Samsung’s S10 lineup features a whopping four models: the S10e, the S10, the S10+ and the S10 5G. Unsurprisingly, one of the features that differentiates these models is the camera system. Gone are the days, after all, where one camera would suffice. Now, all the S10 models, except for the budget S10e, feature at least three rear cameras, and the high-end 5G model even goes for four — and all of them promise more AI smarts and better video stabilization.
All models get at least a standard 12MP rear wide-angle camera with a 77-degree field of view, a 16MP ultra-wide-angle camera for 123-degree shots and a 10MP selfie camera. The standard S10 then adds a 12MP telephoto lens to the rear camera setup and the S10+ gets an 8MP RGB-depth camera. The high-end S10 5G adds a hQVGA 3D-depth camera to both the front and rear setup.
The ultra-wide lens is a first for Samsung’s flagship S10 series, though it’s a bit late to the game here, given that others have already offered these kinds of lenses on their phones before. Still, if you are planning to get an S10, this new lens will come in handy for large group shots and landscape photos.
On the video front, Samsung promises better stabilization, UHD quality for both the rear and front cameras and HDR10+ support for the rear camera. That makes it the first phone to support HDR10+.
These days, though, it’s all about computational photography and, like its competitors, Samsung promises that its new cameras are also significantly smarter than its predecessors. Specifically, the company is pointing to its new scene optimizer for the S10 line, which uses the phone’s neural processing unit to recognize and process up to 30 different scenes and also offer shot suggestions to help you better frame the scene. Samsung says it analyzed more than 100 million professional photos to create the machine learning models to power this feature.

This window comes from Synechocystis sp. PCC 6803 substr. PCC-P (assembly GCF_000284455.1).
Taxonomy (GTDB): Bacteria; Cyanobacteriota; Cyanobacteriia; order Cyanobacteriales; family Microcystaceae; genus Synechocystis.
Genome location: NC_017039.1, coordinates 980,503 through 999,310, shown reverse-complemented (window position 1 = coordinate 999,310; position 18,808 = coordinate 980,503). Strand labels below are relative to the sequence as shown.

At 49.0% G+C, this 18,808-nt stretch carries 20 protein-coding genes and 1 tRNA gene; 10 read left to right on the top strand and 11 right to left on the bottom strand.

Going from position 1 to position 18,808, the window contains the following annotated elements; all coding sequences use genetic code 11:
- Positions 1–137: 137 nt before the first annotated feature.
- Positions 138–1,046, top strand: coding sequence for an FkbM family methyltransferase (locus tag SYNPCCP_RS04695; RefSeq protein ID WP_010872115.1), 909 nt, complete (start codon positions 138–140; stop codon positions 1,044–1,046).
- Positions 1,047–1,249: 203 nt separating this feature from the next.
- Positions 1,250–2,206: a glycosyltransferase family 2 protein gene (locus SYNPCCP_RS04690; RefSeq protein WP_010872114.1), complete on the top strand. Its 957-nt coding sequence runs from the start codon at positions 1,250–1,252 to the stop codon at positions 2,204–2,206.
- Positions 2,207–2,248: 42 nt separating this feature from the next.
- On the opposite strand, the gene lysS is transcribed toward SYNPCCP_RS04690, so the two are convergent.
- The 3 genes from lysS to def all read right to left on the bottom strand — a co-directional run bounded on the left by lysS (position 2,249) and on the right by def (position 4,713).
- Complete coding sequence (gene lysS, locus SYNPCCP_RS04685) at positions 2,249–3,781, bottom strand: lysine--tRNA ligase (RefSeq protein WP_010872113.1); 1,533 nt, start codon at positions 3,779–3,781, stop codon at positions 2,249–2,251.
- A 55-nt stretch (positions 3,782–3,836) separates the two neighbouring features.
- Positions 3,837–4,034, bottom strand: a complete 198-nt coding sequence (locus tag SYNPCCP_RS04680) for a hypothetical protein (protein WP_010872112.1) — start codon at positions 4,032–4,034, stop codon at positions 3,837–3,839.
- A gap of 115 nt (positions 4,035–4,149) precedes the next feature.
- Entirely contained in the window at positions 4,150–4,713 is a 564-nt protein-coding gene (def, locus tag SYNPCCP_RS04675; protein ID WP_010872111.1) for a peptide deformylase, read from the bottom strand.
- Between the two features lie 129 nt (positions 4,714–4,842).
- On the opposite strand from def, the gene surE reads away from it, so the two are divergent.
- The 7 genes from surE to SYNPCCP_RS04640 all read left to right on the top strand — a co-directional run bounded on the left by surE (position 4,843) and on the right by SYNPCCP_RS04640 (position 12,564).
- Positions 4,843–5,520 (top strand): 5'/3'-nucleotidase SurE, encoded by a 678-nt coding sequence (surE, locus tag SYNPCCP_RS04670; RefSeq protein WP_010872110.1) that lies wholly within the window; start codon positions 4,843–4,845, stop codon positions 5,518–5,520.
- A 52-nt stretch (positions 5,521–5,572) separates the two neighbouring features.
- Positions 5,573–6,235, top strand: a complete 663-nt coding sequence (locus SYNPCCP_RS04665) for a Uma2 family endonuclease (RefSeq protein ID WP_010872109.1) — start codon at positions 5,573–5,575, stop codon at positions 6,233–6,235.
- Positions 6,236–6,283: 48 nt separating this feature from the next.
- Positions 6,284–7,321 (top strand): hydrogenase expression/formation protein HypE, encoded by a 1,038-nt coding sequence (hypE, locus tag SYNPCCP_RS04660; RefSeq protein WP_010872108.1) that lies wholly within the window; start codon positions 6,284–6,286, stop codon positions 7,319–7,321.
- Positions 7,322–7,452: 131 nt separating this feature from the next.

On the software side, Samsung now also offers a version of Adobe’s Premiere Rush, the company’s video editor that’s specifically geared toward editing on the go for YouTube. Oh, and the phones will also get a special Instagram mode.
Because we haven’t actually used the phones yet, though, it’s hard to say how much of a difference those AI smarts really make in day-to-day use.
Source of the article – TechCrunch